EX-14.3 2 ex14-3.htm INSIDER TRADING POLICY ex14-3.htm

Exhibit 14.3


“Insider trading” refers generally to buying or selling a security, in breach of a fiduciary duty or other relationship of trust and confidence, while in possession of material, nonpublic information about the security.  Insider trading violations may also include “tipping” such information, securities trading by the person “tipped,” and securities trading by those who misappropriate such information.
The scope of insider trading violations can be wide reaching.  The Securities and Exchange Commission (the “SEC”) has brought insider trading cases against corporate officers, directors, and employees who traded the corporation’s securities after learning of significant, confidential corporate developments; friends, business associates, family members, and other “tippees” of such officers, directors, and employees who traded the securities after receiving such information; employees of law, banking, brokerage, and printing firms who were given such information in order to provide services to the corporation whose securities they traded; government employees who learned of such information because of their employment by the government; and other persons who misappropriated, and took advantage of, confidential information from their employers.
Consequently, an “insider” can include officers, directors, major stockholders and employees of an entity whose securities are publicly traded.  In general, an insider must not trade for personal gain in the securities of that entity if that person possesses material, nonpublic information about the entity.  In addition, an insider who is aware of material, nonpublic information must not disclose such information to family, friends, business or social acquaintances, employees or independent contractors of the entity (unless such employees or independent contractors have a position within the entity giving them a clear right and need to know), and other third parties.  An insider is responsible for assuring that his or her family members comply with insider trading laws.  An insider may make trades in the market or discuss material information only after the material information has been made public.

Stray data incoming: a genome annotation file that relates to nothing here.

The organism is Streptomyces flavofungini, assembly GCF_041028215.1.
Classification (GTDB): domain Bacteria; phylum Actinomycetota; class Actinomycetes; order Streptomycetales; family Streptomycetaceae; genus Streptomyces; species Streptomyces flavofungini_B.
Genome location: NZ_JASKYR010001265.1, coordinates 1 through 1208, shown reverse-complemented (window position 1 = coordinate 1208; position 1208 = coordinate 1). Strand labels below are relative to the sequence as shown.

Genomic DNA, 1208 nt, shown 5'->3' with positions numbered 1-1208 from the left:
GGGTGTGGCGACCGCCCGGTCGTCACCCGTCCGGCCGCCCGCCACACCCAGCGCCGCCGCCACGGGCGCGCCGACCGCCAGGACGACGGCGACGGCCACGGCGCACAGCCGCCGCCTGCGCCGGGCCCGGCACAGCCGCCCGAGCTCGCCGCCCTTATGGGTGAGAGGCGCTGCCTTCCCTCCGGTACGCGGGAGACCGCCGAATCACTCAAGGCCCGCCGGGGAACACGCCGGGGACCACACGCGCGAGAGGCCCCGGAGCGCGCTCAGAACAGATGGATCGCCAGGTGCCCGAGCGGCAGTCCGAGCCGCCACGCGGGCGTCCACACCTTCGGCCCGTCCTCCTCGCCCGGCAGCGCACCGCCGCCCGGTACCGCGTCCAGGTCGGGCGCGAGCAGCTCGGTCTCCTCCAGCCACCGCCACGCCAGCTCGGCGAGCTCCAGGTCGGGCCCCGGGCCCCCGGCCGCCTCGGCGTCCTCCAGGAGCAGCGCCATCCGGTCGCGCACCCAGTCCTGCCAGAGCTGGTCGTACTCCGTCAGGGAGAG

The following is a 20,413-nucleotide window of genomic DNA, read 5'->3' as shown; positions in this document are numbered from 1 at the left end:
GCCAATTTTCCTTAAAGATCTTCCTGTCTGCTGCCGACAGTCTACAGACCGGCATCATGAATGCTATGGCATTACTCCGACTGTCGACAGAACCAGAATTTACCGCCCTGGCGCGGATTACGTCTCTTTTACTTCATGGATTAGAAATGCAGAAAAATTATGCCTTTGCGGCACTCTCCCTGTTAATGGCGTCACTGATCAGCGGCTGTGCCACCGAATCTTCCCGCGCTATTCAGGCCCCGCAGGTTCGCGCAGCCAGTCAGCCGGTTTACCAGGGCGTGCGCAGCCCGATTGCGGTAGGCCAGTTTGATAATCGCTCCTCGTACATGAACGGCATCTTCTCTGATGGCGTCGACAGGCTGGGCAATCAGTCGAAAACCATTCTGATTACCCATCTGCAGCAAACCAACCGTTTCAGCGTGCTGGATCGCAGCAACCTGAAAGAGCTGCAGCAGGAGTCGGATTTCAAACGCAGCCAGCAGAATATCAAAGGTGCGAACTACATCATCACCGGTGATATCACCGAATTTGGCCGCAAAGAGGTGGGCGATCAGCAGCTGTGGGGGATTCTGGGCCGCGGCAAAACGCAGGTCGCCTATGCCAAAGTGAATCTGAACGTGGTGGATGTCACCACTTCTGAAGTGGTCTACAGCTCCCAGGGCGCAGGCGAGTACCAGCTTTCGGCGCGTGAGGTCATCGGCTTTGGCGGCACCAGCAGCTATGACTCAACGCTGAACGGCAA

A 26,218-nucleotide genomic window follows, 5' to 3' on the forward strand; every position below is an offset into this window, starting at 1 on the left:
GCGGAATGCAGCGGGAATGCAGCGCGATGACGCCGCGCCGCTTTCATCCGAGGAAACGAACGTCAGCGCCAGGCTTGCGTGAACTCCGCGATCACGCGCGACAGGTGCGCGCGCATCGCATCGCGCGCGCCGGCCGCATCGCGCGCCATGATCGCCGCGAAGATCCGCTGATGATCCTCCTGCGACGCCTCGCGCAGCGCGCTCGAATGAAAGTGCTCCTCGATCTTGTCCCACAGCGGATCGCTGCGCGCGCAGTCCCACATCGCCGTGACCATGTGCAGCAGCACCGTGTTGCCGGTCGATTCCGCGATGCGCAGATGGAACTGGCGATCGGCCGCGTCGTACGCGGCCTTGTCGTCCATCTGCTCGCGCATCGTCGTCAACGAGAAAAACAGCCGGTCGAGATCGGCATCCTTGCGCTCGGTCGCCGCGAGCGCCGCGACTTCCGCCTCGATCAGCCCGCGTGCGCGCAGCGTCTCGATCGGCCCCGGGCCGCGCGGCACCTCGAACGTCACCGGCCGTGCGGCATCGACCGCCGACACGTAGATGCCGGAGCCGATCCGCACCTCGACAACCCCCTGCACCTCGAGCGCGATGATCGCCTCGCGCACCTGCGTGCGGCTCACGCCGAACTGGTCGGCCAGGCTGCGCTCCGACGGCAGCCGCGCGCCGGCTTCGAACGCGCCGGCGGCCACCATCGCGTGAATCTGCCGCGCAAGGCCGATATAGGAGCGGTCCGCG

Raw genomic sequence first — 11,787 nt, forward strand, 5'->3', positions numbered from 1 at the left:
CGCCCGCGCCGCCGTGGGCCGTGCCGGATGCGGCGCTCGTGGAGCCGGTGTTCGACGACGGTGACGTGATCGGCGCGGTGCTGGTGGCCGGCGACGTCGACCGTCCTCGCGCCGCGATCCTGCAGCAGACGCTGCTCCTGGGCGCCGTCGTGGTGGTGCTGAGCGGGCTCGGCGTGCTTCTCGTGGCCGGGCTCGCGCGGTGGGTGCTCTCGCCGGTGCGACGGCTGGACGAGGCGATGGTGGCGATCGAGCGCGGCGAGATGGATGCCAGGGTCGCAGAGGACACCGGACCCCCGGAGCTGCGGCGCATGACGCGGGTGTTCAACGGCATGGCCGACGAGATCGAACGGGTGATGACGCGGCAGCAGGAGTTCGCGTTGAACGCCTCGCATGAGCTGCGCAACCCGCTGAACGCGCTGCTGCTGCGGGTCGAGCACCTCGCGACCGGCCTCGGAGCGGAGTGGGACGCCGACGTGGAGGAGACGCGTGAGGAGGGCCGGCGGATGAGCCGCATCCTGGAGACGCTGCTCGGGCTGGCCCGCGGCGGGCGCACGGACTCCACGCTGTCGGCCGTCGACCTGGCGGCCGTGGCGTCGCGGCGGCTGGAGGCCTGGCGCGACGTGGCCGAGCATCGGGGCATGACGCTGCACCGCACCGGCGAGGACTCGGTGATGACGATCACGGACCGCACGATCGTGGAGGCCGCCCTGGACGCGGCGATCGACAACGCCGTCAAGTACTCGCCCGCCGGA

General.  Violation of the prohibition on insider trading can result in a prison sentence and civil and criminal fines for the individuals who commit the violation, and civil and criminal fines for the entities that commit the violation.
TherapeuticsMD, Inc. (the “Company”) can be subject to a civil monetary penalty even if the directors, officers or employees who committed the violation concealed their activities from the Company.
Criminal Penalties.  The maximum prison sentence for an insider trading violation is now 20 years.  The maximum criminal fine for individuals is now $5,000,000, and the maximum fine for non-natural persons (such as an entity whose securities are publicly traded) is now $25,000,000.
Civil Sanctions.  Persons who violate insider trading laws may become subject to an injunction and may be forced to disgorge any profits gained or losses avoided.  The civil penalty for a violator may be an amount up to three times the profit gained or loss avoided as a result of the insider trading violation.
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The Company (as well as other natural or non-natural persons who are deemed to be controlling persons of the violator) faces a civil penalty not to exceed the greater of $1,000,000 or three times the profit gained or loss avoided as a result of the violation if the Company knew or recklessly disregarded the fact that the controlled person was likely to engage in the acts constituting the insider trading violation and failed to take appropriate steps to prevent the acts before they occurred.